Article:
Prineas is back with another high-concept fairy-tale retelling, this time tackling “Sleeping Beauty.”
Raised in isolation by old Shoe (from Ash & Bramble, 2015), thrice-cursed Rose has gone 16 years never passing the magical boundary that keeps her safe. When the barrier fails, it signals that Story is rising again and Rose’s destiny can no longer be fully avoided. Rose leaves home and finds her way to the grim, closed society of the City, where she meets handsome Griff and quippy Quirk, both secretly related to the larger machinations of Story. The companions are then drawn through the Forest into Story’s version of “Sleeping Beauty,” where only their combined strength can stop the relentless coming of the spindle and sleep curses. Prineas aims high, with conceptually fascinating scaffolding—Story as enemy, individuals forced to play out hackneyed tales and destroyed in the process—but it never amounts to more than just another retelling; curse three, beauty, when lifted, leaves Rose a lovely blonde; the narrative is circumvented by a kiss from a handsome hero; and in the end, it’s mostly the same old story, truncated in some parts and lengthened in others, with charming but underdeveloped white principals and a should-be-fascinating villain that makes no sense.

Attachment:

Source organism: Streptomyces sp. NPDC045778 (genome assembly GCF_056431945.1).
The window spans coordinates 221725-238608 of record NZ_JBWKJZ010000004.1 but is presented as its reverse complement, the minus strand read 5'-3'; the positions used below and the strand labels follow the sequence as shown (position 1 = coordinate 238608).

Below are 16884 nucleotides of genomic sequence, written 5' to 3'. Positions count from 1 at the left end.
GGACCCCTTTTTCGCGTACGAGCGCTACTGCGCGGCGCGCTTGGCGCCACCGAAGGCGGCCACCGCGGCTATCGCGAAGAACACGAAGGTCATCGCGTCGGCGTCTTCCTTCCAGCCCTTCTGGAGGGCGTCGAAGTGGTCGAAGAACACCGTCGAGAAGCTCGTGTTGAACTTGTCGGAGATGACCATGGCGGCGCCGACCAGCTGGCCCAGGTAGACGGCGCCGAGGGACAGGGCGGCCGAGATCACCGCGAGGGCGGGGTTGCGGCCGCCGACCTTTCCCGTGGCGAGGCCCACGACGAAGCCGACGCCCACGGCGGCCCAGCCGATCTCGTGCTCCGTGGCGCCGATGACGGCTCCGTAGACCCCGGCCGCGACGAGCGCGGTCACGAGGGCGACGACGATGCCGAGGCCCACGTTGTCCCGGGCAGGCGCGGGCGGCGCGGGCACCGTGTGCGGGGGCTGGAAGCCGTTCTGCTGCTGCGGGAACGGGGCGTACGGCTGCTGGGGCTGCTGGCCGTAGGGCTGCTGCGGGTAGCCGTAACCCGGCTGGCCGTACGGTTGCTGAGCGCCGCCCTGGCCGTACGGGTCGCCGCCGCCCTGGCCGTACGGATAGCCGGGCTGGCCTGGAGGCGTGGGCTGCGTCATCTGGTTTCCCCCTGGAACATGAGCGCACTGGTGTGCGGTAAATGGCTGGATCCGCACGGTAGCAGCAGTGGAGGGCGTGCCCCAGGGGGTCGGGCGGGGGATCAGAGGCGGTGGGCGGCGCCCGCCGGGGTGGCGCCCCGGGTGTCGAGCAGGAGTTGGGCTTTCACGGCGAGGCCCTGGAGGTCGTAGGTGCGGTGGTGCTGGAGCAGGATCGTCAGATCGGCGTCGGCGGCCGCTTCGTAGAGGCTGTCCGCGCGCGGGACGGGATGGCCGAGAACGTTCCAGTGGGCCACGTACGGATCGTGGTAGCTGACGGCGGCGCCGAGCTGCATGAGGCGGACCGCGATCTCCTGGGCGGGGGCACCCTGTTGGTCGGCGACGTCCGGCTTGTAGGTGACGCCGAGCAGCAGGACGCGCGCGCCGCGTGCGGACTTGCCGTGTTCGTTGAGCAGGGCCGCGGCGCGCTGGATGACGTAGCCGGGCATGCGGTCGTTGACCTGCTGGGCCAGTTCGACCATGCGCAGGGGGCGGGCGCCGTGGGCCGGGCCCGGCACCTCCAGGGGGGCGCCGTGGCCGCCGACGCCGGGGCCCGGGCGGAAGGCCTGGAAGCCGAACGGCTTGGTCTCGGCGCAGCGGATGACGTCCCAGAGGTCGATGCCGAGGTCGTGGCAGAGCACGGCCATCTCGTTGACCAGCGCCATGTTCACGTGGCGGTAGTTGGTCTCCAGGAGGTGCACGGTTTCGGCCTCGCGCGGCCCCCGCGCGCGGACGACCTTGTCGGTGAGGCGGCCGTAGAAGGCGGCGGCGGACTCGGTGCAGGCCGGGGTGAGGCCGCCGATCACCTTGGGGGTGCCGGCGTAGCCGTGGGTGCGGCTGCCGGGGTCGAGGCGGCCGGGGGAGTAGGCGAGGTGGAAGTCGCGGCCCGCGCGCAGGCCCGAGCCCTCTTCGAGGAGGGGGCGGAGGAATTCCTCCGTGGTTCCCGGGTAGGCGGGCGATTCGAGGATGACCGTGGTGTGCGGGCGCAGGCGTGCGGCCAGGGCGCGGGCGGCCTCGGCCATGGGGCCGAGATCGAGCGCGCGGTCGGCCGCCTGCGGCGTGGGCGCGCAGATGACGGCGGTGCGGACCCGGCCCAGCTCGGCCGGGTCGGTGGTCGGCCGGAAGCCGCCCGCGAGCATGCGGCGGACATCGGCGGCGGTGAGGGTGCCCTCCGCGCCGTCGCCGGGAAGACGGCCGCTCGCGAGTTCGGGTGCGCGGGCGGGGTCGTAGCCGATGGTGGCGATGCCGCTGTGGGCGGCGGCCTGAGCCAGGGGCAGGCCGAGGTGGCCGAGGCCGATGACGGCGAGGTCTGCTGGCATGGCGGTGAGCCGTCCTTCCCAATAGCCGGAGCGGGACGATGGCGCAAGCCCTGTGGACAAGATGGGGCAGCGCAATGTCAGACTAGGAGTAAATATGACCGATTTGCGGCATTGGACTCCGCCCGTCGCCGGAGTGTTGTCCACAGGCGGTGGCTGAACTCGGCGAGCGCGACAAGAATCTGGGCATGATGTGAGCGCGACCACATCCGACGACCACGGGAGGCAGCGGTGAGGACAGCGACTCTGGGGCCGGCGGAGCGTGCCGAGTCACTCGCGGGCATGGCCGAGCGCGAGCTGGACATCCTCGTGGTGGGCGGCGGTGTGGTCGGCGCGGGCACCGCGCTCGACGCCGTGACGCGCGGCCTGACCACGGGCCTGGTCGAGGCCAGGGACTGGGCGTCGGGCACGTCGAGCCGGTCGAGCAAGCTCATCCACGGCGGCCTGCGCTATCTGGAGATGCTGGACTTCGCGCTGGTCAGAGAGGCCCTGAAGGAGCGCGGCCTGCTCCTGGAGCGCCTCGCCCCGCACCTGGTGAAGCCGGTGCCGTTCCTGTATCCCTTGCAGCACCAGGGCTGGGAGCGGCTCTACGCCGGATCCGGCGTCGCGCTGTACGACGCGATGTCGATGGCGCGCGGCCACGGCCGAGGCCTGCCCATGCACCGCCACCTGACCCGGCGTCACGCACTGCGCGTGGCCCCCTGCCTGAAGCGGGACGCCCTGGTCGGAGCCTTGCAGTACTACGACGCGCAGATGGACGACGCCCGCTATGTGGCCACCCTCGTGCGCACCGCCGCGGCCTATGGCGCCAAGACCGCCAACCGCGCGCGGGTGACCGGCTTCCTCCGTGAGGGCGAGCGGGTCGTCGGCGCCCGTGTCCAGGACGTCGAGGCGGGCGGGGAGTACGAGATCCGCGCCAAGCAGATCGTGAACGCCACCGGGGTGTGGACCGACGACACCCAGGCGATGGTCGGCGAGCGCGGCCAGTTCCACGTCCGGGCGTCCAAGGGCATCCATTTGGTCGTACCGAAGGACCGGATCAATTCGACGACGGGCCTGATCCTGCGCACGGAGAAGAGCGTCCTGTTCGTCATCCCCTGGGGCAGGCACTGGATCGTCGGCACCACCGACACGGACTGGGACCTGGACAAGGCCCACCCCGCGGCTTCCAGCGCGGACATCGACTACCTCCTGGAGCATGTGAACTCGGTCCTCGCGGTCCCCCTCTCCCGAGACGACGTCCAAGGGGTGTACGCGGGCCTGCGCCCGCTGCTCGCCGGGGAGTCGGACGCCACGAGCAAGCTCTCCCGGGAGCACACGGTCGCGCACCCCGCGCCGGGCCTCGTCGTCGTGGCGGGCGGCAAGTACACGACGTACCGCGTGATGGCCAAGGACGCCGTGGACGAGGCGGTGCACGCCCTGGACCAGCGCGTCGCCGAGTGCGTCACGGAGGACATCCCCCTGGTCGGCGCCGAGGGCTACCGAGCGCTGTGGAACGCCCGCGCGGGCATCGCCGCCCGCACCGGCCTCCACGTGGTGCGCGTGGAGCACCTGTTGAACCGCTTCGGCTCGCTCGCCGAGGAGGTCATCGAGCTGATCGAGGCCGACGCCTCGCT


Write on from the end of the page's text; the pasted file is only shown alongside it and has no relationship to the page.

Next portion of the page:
Pleasant but slight and, unfortunately, less than it might have been. (Fantasy. 11-15)